The large black, also known as the Cornwall black or the Devon black, is a breed of domestic pig that was developed in Great Britain. The breed was a result of crossing black colored pigs from the southwestern areas of Cornwall and Devon and the eastern areas of Suffolk, Kent, and Essex. The pigs taken from Devon were chosen for their physical traits, but selective breeding changed their constitution and confirmation, giving them a standard size and appearance. This breed grew in popularity during the nineteenth century and a breed society known as the Large Black Pig Society was formed at the end of the century.
Popularity of the large black pig increased greatly during the 1920’s, but during World War II the breed lost favor due to the need for pigs that could be raised in intensive, indoor facilities. By 1949 the breed association for the large black pig was merged with the National Pig Breeders Association and by 1955, a report was released that stated that the diversity of pig breeds in the UK was hindering competition with other countries in the meat market. Because of this, breeders were encouraged to focus on the large white pig, the landrace, and the Welsh pig. After this, all other pig breeds in the UK suffered population losses, so much so that by 1973 the newly founded Rare Breeds Survival Trust could list many as extinct and many others as critically low.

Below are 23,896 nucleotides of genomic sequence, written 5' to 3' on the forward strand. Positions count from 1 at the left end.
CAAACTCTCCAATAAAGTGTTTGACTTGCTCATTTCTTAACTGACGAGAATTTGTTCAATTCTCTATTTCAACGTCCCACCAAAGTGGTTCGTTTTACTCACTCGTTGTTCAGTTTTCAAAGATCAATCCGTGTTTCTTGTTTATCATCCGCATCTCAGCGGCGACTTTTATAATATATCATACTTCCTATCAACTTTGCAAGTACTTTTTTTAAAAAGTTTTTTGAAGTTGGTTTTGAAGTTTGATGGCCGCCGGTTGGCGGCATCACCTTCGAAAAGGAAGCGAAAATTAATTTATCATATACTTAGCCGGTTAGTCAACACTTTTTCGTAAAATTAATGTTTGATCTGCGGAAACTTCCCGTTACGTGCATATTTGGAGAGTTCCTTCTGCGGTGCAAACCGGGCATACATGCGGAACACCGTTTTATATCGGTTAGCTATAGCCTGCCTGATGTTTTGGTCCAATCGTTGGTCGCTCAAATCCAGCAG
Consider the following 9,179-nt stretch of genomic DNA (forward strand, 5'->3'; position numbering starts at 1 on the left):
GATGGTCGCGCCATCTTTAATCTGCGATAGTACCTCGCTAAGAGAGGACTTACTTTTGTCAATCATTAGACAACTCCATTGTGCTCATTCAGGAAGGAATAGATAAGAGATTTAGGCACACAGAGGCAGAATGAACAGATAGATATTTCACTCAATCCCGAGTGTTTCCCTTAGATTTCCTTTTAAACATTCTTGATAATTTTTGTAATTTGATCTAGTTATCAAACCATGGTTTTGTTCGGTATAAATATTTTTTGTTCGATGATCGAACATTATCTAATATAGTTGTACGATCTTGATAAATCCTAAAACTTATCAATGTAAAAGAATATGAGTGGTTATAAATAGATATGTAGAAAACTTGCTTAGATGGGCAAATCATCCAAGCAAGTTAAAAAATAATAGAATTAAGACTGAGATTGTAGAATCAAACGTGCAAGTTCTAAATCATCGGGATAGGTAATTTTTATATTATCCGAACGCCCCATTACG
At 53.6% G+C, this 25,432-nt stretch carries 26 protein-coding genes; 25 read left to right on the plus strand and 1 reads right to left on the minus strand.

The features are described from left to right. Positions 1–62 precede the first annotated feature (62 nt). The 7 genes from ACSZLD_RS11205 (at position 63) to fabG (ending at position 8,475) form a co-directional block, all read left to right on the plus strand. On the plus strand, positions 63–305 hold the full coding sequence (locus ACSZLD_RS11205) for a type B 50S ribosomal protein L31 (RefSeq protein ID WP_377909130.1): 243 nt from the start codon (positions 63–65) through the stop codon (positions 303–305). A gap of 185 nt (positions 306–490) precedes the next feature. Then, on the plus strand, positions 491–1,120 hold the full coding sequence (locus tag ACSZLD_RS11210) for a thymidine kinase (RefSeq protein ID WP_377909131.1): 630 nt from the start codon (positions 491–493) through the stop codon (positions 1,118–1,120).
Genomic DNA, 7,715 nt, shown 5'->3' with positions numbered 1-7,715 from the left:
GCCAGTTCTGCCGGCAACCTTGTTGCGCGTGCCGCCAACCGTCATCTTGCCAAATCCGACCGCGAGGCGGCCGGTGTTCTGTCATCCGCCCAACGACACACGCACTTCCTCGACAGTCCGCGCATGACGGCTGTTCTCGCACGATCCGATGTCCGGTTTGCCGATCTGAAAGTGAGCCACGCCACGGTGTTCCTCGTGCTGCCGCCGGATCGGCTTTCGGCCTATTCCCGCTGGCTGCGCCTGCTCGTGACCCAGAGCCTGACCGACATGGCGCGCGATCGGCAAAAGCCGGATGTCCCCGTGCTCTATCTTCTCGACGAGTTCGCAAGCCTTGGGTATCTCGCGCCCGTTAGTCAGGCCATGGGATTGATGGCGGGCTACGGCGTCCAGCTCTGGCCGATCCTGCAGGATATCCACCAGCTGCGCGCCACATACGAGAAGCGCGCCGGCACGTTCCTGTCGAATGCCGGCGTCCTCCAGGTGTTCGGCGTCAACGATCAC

The large black pig is long in shape and reaches a varying weight depending upon the sex, with boars reaching an average weight between seven hundred and eight hundred pounds and sow reaching a weight of up to seven hundred pounds. This breed was once smaller, with sows reaching weights of only five hundred pounds in the early twentieth century. It is the only black breed of pig in Britain and this skin color helps protect it against sunburn. It is known for its large ears, which can grow so long that they cover the eyes. Because it is so docile, the large black pig can be easily held within a fenced area.
The large black pig traditionally lived outside, so it is best placed in pastured areas where it can graze and forage on its own. This breed remains fertile for long periods of time and sows are known for their excellent mothering skills. Sows typically give birth to a litter of eight to ten piglets, although litters of thirteen piglets are not uncommon.
Traditionally, the large black was used for its meat, specifically its lean bacon, but today it is often crossed with other breeds to create hybrids that are more popular in the current meat market. This breed was classified as vulnerable by the Rare Breeds Survival Trust in 2011 and as of 2008 the American Livestock Breeds Conservancy listed the breed as critical. It is estimated to have a population of less than 2,000 individuals throughout the world.